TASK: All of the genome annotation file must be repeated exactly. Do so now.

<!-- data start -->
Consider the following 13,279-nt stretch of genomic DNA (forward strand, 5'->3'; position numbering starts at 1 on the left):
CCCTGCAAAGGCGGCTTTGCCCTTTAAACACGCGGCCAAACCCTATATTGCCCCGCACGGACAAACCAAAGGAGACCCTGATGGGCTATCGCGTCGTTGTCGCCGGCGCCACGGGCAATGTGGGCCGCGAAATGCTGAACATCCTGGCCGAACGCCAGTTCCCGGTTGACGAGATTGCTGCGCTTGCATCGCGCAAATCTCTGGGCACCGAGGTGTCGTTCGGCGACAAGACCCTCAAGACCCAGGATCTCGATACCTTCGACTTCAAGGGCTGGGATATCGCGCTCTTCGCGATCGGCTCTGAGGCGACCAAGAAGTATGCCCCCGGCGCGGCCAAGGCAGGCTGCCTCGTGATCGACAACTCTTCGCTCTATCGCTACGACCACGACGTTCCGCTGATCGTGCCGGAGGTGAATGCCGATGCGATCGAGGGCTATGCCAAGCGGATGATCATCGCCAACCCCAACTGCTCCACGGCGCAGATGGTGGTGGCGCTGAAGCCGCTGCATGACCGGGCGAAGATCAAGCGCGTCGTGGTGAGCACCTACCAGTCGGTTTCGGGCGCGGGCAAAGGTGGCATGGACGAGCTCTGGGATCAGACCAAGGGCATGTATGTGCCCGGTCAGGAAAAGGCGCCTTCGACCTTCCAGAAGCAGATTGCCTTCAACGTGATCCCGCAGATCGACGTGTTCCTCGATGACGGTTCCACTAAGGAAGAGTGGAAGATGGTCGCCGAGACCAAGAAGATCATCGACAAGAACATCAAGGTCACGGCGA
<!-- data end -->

Consider the following 13,279-nt stretch of genomic DNA (forward strand, 5'->3'; position numbering starts at 1 on the left):
CCCTGCAAAGGCGGCTTTGCCCTTTAAACACGCGGCCAAACCCTATATTGCCCCGCACGGACAAACCAAAGGAGACCCTGATGGGCTATCGCGTCGTTGTCGCCGGCGCCACGGGCAATGTGGGCCGCGAAATGCTGAACATCCTGGCCGAACGCCAGTTCCCGGTTGACGAGATTGCTGCGCTTGCATCGCGCAAATCTCTGGGCACCGAGGTGTCGTTCGGCGACAAGACCCTCAAGACCCAGGATCTCGATACCTTCGACTTCAAGGGCTGGGATATCGCGCTCTTCGCGATCGGCTCTGAGGCGACCAAGAAGTATGCCCCCGGCGCGGCCAAGGCAGGCTGCCTCGTGATCGACAACTCTTCGCTCTATCGCTACGACCACGACGTTCCGCTGATCGTGCCGGAGGTGAATGCCGATGCGATCGAGGGCTATGCCAAGCGGATGATCATCGCCAACCCCAACTGCTCCACGGCGCAGATGGTGGTGGCGCTGAAGCCGCTGCATGACCGGGCGAAGATCAAGCGCGTCGTGGTGAGCACCTACCAGTCGGTTTCGGGCGCGGGCAAAGGTGGCATGGACGAGCTCTGGGATCAGACCAAGGGCATGTATGTGCCCGGTCAGGAAAAGGCGCCTTCGACCTTCCAGAAGCAGATTGCCTTCAACGTGATCCCGCAGATCGACGTGTTCCTCGATGACGGTTCCACTAAGGAAGAGTGGAAGATGGTCGCCGAGACCAAGAAGATCATCGACAAGAACATCAAGGTCACGGCGA